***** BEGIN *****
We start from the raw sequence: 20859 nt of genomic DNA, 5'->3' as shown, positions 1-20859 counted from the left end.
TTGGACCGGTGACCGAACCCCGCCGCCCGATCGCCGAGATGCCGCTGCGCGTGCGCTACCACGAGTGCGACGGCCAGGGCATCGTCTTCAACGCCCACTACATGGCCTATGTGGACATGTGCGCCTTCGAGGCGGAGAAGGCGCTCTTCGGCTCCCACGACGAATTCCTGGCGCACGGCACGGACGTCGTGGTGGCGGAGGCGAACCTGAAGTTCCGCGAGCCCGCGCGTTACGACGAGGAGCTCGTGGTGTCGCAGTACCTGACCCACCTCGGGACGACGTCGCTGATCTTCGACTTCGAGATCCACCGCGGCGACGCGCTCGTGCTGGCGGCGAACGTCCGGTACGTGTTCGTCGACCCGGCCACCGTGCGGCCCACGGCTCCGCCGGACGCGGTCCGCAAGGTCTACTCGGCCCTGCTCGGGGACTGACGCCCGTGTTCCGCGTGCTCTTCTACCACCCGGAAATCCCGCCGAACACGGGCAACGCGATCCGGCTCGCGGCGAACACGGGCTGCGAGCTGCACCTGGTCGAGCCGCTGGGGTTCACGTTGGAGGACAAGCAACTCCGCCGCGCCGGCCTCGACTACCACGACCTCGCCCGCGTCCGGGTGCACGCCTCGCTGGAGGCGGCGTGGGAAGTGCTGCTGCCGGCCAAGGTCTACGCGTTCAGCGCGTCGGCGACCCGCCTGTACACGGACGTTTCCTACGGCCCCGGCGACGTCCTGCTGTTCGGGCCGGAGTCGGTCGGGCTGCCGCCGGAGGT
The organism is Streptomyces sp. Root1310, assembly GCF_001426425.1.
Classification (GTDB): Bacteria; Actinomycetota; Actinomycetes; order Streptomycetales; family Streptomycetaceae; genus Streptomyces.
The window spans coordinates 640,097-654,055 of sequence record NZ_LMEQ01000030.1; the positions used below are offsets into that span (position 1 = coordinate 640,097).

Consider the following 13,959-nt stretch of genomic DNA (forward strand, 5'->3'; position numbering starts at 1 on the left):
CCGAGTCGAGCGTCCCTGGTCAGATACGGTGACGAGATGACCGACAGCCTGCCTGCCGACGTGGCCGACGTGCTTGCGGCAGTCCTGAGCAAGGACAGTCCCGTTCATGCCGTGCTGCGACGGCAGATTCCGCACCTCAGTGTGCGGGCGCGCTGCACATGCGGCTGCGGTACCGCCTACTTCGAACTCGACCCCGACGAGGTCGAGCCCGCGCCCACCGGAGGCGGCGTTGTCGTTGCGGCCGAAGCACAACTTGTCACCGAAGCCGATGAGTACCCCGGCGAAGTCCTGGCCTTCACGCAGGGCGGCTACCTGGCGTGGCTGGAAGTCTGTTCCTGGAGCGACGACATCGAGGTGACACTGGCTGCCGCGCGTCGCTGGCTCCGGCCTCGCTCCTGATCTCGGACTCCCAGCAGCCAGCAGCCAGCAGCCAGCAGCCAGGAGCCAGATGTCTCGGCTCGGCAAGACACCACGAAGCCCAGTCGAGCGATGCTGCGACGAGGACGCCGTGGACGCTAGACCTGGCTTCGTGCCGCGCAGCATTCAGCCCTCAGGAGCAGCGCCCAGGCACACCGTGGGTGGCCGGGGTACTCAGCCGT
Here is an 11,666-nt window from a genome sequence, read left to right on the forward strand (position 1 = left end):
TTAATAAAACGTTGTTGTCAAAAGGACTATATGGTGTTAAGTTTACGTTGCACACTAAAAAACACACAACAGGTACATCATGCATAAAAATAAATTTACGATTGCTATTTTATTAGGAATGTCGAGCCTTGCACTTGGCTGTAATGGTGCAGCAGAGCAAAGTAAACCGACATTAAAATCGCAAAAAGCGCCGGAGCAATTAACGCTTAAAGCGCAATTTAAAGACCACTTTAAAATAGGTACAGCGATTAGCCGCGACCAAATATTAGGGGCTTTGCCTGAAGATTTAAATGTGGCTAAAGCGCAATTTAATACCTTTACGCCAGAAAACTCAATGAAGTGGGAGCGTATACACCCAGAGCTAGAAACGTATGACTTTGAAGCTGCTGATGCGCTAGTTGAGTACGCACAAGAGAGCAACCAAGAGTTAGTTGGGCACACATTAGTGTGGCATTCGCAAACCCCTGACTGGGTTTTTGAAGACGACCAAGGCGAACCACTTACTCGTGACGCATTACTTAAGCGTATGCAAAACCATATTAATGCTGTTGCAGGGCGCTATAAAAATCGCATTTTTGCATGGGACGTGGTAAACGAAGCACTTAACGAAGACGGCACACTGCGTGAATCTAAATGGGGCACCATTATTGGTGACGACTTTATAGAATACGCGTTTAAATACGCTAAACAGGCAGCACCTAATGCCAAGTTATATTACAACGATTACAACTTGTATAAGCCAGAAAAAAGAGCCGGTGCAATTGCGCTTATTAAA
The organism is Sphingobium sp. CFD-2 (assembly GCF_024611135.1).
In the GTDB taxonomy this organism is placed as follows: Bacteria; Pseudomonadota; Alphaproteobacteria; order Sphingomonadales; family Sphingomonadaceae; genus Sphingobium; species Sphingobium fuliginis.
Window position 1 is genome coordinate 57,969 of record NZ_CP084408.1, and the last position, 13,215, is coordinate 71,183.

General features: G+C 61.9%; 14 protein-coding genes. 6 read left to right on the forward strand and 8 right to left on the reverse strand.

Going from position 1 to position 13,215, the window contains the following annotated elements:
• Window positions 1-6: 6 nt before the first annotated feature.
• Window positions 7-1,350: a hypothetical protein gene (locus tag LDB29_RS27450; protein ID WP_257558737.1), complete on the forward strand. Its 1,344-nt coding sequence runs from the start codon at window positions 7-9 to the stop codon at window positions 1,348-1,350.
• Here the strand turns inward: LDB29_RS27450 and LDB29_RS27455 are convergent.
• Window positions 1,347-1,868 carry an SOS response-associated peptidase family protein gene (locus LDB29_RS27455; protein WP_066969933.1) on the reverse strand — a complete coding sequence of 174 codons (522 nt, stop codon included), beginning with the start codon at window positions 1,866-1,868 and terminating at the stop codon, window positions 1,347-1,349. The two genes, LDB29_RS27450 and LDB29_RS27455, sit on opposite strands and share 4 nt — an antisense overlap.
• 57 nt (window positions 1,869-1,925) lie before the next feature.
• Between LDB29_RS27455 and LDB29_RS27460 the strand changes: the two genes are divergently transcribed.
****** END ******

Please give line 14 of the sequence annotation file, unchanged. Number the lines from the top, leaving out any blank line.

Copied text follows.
Going from position 1 to position 13,215, the window contains the following annotated elements: